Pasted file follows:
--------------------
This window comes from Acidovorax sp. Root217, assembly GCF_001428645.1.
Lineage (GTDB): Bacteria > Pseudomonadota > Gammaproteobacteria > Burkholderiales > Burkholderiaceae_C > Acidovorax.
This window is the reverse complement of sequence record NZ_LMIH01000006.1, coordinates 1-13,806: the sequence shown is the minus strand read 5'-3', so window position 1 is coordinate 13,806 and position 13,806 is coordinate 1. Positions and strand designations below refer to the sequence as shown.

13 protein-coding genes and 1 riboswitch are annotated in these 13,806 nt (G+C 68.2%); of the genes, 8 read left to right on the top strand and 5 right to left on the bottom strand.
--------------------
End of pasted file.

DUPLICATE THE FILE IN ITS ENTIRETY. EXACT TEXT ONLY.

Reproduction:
This window comes from Acidovorax sp. Root217, assembly GCF_001428645.1.
Lineage (GTDB): Bacteria > Pseudomonadota > Gammaproteobacteria > Burkholderiales > Burkholderiaceae_C > Acidovorax.
This window is the reverse complement of sequence record NZ_LMIH01000006.1, coordinates 1-13,806: the sequence shown is the minus strand read 5'-3', so window position 1 is coordinate 13,806 and position 13,806 is coordinate 1. Positions and strand designations below refer to the sequence as shown.

13 protein-coding genes and 1 riboswitch are annotated in these 13,806 nt (G+C 68.2%); of the genes, 8 read left to right on the top strand and 5 right to left on the bottom strand.